Your Weekly Roundup of New Movies: “Loving Highsmith” Paints Itself Into a Melancholy Corner

What to see and what to skip.

LOVING HIGHSMITH

** Patricia Highsmith may have invented Tom Ripley and Strangers on a Train, but she opens this documentary espousing no love for mysteries. Fitting, maybe. Portrayed here, hers was a lifetime of intermittent hope (see: Carol) and overriding tragedy (see: everything else), as she lived out the loneliness, globe-trotting and crippling sexual repression so often found in her novels. With Gwendoline Christie (Brienne of Tarth in Game of Thrones) narrating Highsmith’s diary pages and romantic letters in a voice like dry vermouth, we’re immersed in the author’s unrequited longing, most of all for her cruel mother’s affection (and for one great love whose identity remains a secret). Director Eva Vitija clearly devoted tremendous effort to interviewing and researching Highsmith’s romantic partners, but she lacks the footage necessary to provide narrative fuel. The film inexplicably overemphasizes Highsmith’s alienation using Texas rodeo B-roll, and Vitija’s sudden yet sparse first-person narration comes off as a last-ditch device to move us through the author’s biography. An interview with a Highsmith scholar or two could have added artistic insight without sacrificing intimacy, but instead Loving Highsmith paints itself into a melancholy corner. It fails to understand that while Highsmith’s life was sad, it was full. NR. CHANCE SOLEM-PFEIFER. Living Room.

GIGI & NATE

** While director Nick Hamm deserves credit for making a movie about the issues surrounding the use of service animals, Gigi & Nate is both worthy of celebration and thoroughly unmemorable. Based on a true story (but boasting several differences from real-life events), the film stars Charlie Rowe as Nate Gibson, a teenage boy who becomes stricken with meningitis after a cliff dive during a Fourth of July getaway. Nate’s condition ultimately results in paralysis, but he finds hope in his companionship with Gigi, a loving capuchin monkey. Unfortunately, the film avoids showing many of the challenges that Nate faces during his rehabilitation and leaves too much of his emotional bonding with Gigi to montage (Hamm focuses much of his attention on the melodrama surrounding a potential law to ban capuchin monkeys as service animals). Aside from some mild cursing, Gigi & Nate is essentially a family movie that makes compelling points but isn’t a compelling watch. PG-13. RAY GILL JR. Bridgeport, Cedar Hills, Clackamas, Eastport Plaza, Evergreen Parkway, Hilltop, Lloyd Center.

SALOUM

** If movies were only their premises, Saloum could be one of 2022′s finest. When their escape plane starts leaking fuel, a trio of legendary West African mercenaries transporting a Mexican drug lord must pretend to be gold miners while waylaid in a Senegalese village with a haunting secret (sold?). On top of that, director Jean Luc Herbulot shoots the Saloum river delta with spaghetti Western pomp and breadth, while doing a low-budget Tarantino riff as antihero Chaka (Yann Gael) waxes poetic about post-colonialism over a tense, potentially cover-blowing dinner. But just as Herbulot’s powder keg of a narrative threatens to blow, an unwelcome hesitation creeps in. Action scenes are cheated around at the last possible moments—and a combination of hand-held camerawork, rapid cutting and hazy, colorless CG robs the audience of the cathartic violence and physicality you’d expect from a horror-revenge thriller-black hat Western amalgam. Genuine potential, though, is a rare thing. Saloum could’ve been this year’s Bacurau. For now, it’s best viewed as a glint of first-act promise (and a glimpse of what Herbulot could make with a few more million dollars and a VFX assist). NR. CHANCE SOLEM-PFEIFER. Streams beginning Sept. 8 on Shudder.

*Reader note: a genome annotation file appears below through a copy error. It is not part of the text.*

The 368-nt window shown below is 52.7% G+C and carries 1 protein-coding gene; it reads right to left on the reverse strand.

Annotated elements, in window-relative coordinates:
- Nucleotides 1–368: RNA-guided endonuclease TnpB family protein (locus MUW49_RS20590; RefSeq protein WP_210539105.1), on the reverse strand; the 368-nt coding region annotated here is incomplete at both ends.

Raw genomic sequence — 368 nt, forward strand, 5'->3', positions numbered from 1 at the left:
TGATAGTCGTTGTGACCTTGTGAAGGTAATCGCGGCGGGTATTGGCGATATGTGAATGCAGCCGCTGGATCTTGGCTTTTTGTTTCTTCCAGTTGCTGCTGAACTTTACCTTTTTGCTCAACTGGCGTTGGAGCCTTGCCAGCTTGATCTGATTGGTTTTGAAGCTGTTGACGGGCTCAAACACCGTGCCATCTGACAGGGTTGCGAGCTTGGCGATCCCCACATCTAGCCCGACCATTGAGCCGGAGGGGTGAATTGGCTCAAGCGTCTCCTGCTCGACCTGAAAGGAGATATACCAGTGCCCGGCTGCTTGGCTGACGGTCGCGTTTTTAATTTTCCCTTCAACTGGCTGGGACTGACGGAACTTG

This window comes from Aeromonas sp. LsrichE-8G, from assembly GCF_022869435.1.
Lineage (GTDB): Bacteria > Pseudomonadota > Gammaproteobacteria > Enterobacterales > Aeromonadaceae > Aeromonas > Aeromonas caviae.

PETER VON KANT

** Given that Rainer Werner Fassbinder’s The Bitter Tears of Petra von Kant is a signature work of ‘70s European cinema, a remake isn’t a ridiculous idea. But the original certainly deserves a more illuminating interpretation than the one offered here by director François Ozon, who also adapted the Fassbinder play Water Drops on Burning Rocks. Whereas Petra embeds with a fashion designer cooped up in her apartment, chronicling her affairs with colleagues and muses, Peter von Kant gender-flips the lovesickness, centering a male film director in 1972 Cologne and the young man he molds into a star. Ozon (Swimming Pool) clearly relishes Peter’s homebound hedonism: His apartment has deep scarlet walls, a thousand gin-and-tonics, and robes for all seasons. Yet his film adds precious little to Fassbinder’s, constricting its emotions and meanings with literalism. Casting Fassbinder lookalike Denis Ménochet (Inglourious Basterds) as the titular film director, Peter loudly implies autobiography, even adding an ingénue (Amir Ben Salem, played by Khalil Ben Gharbia) obviously named for real-life Fassbinder lover and actor El Hedi ben Salem. What’s more, Ozon’s almost madcap storytelling (a sharp contrast with Petra’s languid ambiguity) creates a knowing soapiness that offers a few argumentative fireworks, but no reason for the audience to engage with the film’s characters or question their preordained fates. NR. CHANCE SOLEM-PFEIFER. Cinema 21.